Okay, so let’s take a closer look at the irreversible causes of dementia, starting with Alzheimer disease, which is a very high yield topic for the exams! In the cell membrane of a neuron, there’s a molecule called amyloid precursor protein, or APP. Normally, old APP gets chopped up by two enzymes called alpha secretase and gamma secretase to a soluble peptide. But if another enzyme, called beta secretase, teams up with gamma secretase instead, then the chopped up fragment isn’t soluble, and creates a monomer called amyloid beta. For the test remember that these amyloid beta monomers bond together outside the neurons, and form beta-amyloid plaques. These plaques get between the neurons and impair brain function. Also, it’s important to know that amyloid plaque can deposit around blood vessels in the brain, causing amyloid angiopathy, which weakens the walls of the vessels and increases the risk of hemorrhage. Alright, now neurons are held together by their cytoskeleton, which is partly made up of microtubules, which also form tracks along the cell to ship nutrients and molecules. A protein called tau makes sure that these tracks don’t break apart. It’s thought that the beta amyloid plaques outside the neuron, initiate pathways inside the neuron that lead to activation of kinase, an enzyme that transfers phosphate groups to the tau protein. The tau protein stops supporting the microtubules, gets tangled with other tau proteins, forming neurofibrillary tangles inside the neuron. This makes Alzheimer disease a tauopathy. Okay, so remember, the tangles are found inside the cell, as opposed to the beta-amyloid plaques that are found outside the cells. Neurons with tangles and non-functioning microtubules can’t function, and end up undergoing apoptosis. The number of neurofibrillary tangles increases as the disease progresses. In addition, low acetylcholine levels in the nucleus basalis and the hippocampus also contribute to the cognitive symptoms seen in Alzheimer disease. This is due to impaired activity of an enzyme responsible for acetylcholine synthesis, called choline acetyltransferase in these areas of the brain.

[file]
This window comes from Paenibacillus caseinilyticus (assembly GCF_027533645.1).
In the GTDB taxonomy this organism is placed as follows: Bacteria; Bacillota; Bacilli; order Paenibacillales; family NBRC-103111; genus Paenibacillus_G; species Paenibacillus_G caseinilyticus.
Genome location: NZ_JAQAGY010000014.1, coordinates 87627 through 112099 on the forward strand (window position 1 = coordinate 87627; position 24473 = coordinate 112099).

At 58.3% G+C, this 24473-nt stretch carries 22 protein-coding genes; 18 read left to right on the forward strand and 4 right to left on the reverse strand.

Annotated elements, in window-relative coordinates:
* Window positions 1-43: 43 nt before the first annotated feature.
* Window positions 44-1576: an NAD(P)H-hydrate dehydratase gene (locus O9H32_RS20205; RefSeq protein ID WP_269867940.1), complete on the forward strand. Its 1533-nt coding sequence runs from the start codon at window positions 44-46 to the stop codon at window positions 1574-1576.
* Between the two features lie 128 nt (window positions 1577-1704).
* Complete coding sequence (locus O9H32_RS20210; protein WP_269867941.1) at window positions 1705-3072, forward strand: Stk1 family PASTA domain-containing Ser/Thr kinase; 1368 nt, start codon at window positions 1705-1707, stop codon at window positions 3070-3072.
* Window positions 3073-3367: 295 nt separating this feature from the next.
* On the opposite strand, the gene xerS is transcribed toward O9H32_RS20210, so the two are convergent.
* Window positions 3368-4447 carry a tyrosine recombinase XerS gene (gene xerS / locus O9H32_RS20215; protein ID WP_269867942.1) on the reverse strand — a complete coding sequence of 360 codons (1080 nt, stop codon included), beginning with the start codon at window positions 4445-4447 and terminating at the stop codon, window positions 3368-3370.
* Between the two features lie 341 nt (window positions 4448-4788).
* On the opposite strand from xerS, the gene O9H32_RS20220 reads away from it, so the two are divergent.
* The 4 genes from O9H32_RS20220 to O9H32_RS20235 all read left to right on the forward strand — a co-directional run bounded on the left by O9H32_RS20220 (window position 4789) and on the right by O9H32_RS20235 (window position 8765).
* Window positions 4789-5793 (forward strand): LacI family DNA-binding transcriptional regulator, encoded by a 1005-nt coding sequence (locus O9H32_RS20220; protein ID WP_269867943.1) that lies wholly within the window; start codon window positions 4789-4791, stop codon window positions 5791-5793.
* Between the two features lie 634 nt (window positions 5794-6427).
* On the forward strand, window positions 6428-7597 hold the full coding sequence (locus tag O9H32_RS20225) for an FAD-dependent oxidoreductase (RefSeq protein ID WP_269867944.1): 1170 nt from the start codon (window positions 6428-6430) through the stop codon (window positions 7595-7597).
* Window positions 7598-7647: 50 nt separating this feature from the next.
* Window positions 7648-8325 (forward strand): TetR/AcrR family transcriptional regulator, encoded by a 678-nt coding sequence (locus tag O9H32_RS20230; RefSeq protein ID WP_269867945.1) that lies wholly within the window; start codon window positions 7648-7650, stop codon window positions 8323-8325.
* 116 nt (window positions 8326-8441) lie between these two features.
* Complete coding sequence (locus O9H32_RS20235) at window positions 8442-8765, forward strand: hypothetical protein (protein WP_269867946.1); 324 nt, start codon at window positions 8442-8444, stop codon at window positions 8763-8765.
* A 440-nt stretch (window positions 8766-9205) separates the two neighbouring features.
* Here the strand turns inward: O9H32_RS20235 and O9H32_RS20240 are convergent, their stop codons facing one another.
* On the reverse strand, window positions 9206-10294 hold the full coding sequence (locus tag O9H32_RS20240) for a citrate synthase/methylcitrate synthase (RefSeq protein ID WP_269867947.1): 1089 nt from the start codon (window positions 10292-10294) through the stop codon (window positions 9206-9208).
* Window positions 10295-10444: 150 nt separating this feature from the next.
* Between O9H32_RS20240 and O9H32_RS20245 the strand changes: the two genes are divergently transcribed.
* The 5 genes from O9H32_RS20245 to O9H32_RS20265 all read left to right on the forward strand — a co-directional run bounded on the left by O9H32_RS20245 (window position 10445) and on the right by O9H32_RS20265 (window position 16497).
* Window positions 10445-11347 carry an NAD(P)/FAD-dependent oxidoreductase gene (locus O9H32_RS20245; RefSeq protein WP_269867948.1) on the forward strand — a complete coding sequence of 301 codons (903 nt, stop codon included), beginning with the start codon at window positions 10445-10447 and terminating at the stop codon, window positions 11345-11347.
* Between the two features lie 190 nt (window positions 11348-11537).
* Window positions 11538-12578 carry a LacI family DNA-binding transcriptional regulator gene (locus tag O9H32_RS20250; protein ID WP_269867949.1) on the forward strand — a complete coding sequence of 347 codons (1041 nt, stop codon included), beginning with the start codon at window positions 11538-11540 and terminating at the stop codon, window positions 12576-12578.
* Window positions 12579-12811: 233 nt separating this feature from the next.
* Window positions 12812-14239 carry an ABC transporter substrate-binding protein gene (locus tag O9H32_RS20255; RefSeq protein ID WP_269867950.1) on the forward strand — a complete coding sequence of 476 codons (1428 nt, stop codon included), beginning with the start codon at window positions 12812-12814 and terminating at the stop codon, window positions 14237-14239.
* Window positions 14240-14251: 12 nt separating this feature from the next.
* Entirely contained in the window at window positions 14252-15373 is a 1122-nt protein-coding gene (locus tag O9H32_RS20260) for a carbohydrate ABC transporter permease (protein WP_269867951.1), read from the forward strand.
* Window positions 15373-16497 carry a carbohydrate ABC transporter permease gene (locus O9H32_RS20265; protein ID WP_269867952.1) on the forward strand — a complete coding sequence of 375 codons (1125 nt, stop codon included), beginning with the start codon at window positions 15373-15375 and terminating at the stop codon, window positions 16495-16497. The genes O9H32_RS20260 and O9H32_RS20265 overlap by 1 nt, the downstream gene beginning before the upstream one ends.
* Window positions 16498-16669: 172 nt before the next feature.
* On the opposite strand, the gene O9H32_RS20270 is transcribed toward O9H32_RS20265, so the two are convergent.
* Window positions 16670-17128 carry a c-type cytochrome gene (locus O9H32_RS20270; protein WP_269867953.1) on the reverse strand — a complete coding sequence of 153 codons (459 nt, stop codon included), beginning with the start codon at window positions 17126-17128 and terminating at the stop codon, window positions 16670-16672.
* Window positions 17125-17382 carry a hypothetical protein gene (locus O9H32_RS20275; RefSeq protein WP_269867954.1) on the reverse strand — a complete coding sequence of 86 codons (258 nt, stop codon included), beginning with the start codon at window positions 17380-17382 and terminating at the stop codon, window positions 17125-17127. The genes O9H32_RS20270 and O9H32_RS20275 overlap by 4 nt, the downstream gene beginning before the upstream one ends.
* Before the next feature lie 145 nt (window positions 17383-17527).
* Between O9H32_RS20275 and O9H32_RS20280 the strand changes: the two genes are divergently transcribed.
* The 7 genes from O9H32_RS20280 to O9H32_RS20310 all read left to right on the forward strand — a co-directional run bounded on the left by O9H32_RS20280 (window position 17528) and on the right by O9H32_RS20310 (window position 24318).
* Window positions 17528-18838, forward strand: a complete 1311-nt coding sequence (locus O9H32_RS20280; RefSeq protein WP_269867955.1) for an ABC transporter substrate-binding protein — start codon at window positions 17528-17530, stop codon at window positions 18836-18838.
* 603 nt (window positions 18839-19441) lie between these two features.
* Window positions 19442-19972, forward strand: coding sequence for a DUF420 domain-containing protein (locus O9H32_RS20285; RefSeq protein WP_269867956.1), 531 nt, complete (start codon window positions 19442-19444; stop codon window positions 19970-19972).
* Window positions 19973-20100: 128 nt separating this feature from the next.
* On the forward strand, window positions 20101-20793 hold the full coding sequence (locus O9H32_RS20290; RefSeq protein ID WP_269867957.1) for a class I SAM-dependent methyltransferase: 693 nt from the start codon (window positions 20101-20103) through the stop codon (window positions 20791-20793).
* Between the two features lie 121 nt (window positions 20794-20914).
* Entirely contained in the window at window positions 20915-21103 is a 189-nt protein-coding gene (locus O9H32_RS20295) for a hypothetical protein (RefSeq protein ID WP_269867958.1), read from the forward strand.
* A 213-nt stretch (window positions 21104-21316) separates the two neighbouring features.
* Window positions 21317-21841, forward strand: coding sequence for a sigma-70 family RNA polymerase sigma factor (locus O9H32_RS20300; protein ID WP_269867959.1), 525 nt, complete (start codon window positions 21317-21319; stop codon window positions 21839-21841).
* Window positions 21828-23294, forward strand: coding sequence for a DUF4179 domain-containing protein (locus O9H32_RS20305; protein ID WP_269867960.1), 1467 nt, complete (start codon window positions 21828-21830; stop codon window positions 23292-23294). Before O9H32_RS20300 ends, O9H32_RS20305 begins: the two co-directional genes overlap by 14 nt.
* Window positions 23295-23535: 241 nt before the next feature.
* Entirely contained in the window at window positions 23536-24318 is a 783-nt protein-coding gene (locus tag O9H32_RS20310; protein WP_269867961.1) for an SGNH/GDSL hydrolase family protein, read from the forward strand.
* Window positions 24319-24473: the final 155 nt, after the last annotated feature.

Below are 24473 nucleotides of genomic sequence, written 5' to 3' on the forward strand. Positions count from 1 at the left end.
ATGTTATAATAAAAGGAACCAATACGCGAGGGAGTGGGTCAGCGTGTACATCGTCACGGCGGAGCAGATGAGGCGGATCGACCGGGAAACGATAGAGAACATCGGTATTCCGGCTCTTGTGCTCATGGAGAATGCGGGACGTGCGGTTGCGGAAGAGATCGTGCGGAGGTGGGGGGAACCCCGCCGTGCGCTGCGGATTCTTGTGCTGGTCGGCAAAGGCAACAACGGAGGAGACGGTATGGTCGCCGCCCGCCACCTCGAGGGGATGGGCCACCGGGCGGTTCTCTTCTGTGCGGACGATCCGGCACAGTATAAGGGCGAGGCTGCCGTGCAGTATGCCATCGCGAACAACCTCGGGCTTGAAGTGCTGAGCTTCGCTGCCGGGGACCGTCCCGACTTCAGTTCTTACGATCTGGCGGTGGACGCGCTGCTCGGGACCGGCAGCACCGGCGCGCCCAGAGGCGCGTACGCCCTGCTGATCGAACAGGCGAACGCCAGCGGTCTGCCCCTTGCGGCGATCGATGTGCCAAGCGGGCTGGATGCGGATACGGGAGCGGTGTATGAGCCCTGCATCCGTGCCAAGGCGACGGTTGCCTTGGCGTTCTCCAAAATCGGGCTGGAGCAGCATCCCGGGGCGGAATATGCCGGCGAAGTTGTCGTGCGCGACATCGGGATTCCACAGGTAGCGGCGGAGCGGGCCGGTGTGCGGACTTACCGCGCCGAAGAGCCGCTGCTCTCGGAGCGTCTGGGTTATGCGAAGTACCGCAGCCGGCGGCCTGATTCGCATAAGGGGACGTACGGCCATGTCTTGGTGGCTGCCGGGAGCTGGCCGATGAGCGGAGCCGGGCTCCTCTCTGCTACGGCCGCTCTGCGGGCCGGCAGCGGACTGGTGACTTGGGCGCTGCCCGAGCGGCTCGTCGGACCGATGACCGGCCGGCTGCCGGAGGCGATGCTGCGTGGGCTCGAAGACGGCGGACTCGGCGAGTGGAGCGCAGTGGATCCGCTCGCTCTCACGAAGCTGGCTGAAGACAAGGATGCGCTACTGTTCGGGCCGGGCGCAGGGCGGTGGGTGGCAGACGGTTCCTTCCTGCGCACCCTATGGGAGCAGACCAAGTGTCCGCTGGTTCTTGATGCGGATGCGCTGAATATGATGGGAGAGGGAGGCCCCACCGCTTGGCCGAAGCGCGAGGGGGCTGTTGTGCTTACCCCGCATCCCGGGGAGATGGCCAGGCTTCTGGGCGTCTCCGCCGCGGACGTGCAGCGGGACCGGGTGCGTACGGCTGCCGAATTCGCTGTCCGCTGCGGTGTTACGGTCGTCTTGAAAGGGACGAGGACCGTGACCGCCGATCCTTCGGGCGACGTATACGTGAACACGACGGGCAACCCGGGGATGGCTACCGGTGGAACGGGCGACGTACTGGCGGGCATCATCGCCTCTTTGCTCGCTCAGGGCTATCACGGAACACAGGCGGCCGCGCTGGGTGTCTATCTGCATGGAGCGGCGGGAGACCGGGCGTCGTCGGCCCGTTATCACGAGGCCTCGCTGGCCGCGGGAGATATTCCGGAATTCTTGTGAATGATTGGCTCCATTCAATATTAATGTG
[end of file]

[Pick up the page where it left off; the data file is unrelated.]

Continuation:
Okay, now Alzheimer disease can be either sporadic or familial. Sporadic is used to describe the late-onset type which is probably a combination of genetic and environmental risk factors, and accounts for the majority of cases. A gene that’s been identified as possibly contributing is the e4 allele of apolipoprotein E gene, or APOE-e4. Apolipoprotein E helps break down beta-amyloid, but the e4 allele seems to be less effective than the other alleles, meaning patients are more likely to develop beta-amyloid plaques. Okay, now familial Alzheimer disease is used to describe cases with early onset Alzheimer. This can be caused by several gene mutations, and accounts for about 5 to 10% of cases. For example, mutations in the PSEN-1 or PSEN-2 genes on chromosome 14 or chromosome 1, respectively, have been linked to early-onset Alzheimer’s. These genes encode for presenilin-1 and presenilin-2, both protein subunits of gamma-secretase. Mutations in these genes change the location where gamma secretase chops APP, producing different length beta amyloid molecules, which seem to be better at clumping up and forming plaques. Another known genetic cause of Alzheimer is trisomy 21, or Down syndrome. The gene responsible for producing APP is located on chromosome 21, which means that individuals with Down syndrome have an extra APP gene potentially increasing the amount of amyloid plaque buildup.